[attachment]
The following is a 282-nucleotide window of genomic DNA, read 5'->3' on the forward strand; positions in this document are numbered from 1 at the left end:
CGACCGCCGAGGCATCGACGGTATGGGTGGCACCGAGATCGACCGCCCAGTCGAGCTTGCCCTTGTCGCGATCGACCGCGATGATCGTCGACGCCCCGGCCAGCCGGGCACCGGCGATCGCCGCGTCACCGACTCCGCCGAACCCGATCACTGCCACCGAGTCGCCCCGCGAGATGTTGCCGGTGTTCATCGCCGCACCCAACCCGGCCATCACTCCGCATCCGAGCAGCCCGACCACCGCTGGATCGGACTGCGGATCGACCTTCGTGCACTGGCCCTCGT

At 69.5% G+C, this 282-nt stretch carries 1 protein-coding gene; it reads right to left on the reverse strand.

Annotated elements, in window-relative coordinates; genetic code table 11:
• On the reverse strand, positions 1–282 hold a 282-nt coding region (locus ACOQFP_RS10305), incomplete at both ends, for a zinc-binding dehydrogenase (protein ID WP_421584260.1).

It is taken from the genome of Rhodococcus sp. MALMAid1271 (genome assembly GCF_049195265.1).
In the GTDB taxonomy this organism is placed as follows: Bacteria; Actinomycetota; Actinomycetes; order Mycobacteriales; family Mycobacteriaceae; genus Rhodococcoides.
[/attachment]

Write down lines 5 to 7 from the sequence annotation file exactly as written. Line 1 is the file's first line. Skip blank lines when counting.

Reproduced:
• On the reverse strand, positions 1–282 hold a 282-nt coding region (locus ACOQFP_RS10305), incomplete at both ends, for a zinc-binding dehydrogenase (protein ID WP_421584260.1).

It is taken from the genome of Rhodococcus sp. MALMAid1271 (genome assembly GCF_049195265.1).
In the GTDB taxonomy this organism is placed as follows: Bacteria; Actinomycetota; Actinomycetes; order Mycobacteriales; family Mycobacteriaceae; genus Rhodococcoides.